Even before he was elected pope, the cardinals during the pre-conclave asked the new pontiff to hold regular meetings with a small group of cardinals apart from the Roman Curia.
After the white smoke finally cleared the air, Pope Francis accepted the proposal and appointed a council of eight cardinals to advise him on matters of the Church. This happened just a month after his election on April 13, 2013.
"The pope has felt the need to be a reformer specifically of the Roman Curia, he needed a group of counselors with an outside perspective, to identify what was not working and suggest changes.”
He asked them for two things: to help him reform the Roman Curia and to help him govern the Catholic Church.
A few months later, the group of eight cardinals welcomed a new member, the new Secretariat of State, Cardinal Pietro Parolin. Hence, they become known as the C9.
The group consists of:
Cardinal Oscar Andres Rodriguez Maradiaga of Honduras;
Cardinal Francisco Javier Erráuriz, Chile;
Cardinal Sean Patrick O'Malley of Boston; Cardinal Reinhard Marx, of Munich;
Cardinal Laurent Monsengwo, the Democratic Republic of the Congo;
Cardinal Oswald Gracias of Bombay;
Cardinal George Pell, secretary for Economy;
and the Governor of Vatican, Giusseppe Bertello.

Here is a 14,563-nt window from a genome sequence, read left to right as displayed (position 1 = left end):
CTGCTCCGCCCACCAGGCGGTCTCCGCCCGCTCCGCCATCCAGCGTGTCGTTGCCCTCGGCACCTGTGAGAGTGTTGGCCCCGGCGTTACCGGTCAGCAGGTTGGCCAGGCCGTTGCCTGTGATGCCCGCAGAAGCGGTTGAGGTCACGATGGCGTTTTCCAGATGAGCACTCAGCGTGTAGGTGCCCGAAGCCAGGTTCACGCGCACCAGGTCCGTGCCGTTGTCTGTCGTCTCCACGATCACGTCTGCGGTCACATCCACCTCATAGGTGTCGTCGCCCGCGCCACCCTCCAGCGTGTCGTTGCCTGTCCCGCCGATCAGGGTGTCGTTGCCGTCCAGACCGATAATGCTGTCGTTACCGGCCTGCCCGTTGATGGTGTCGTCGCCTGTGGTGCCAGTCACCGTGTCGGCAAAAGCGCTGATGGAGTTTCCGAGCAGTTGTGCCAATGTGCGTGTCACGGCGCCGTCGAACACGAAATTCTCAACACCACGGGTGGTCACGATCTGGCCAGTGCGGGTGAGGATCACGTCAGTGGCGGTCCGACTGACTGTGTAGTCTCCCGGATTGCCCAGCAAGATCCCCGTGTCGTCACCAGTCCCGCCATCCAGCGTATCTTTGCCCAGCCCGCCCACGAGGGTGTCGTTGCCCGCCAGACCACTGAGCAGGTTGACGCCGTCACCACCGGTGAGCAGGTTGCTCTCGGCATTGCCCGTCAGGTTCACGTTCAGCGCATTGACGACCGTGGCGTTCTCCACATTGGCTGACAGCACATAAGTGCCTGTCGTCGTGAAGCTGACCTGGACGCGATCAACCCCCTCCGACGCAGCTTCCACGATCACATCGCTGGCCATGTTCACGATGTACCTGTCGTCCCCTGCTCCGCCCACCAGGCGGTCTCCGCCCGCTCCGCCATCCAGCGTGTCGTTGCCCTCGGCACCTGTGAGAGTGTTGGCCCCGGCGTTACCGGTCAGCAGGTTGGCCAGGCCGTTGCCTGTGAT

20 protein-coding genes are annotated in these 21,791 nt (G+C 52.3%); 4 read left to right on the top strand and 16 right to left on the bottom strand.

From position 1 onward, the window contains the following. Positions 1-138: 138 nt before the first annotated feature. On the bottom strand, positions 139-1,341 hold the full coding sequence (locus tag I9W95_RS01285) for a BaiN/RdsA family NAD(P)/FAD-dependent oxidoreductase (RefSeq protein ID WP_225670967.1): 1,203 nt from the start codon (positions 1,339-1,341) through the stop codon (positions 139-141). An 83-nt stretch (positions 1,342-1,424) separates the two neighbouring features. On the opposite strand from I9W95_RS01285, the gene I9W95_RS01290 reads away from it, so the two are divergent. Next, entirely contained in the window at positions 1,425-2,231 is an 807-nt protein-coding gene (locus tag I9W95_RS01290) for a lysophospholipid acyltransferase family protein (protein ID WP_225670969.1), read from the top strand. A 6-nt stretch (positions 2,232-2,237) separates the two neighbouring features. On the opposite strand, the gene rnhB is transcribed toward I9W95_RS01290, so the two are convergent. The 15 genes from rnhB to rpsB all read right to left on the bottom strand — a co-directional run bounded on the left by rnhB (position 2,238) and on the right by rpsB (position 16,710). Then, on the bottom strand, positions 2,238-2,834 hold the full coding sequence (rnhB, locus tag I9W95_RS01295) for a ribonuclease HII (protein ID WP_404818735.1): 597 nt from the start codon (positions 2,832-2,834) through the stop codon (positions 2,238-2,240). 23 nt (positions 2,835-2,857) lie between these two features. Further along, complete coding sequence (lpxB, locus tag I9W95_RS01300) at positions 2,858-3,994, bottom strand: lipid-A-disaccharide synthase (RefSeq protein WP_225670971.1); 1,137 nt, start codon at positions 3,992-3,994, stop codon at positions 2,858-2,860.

Italian Bishop Marcello Semeraro acts as the coordinator and secretary.
"It is a group that helps the pope to reflect on important decisions of his pontificate. It is a filter that the pope uses to gather information, perspectives and opinions. On his own, he would not have this global view of issues that concern the government of the Catholic Church.”
Although decisions should be made by the Pope, his advice has been instrumental in advancing the reform of the Curia.
Also, thanks to them, the department for the prevention of sexual abuse in the Church was launched, an economic secretariat inside the Vatican, and a department in charge of reforming Vatican communications.
Most importantly, the C9 group of cardinals come from various parts of the world. Combined, they make sure that the pope has access to endless channels of communication. Until recently, all relevant information reached him only through the Secretariat of State of the Holy See.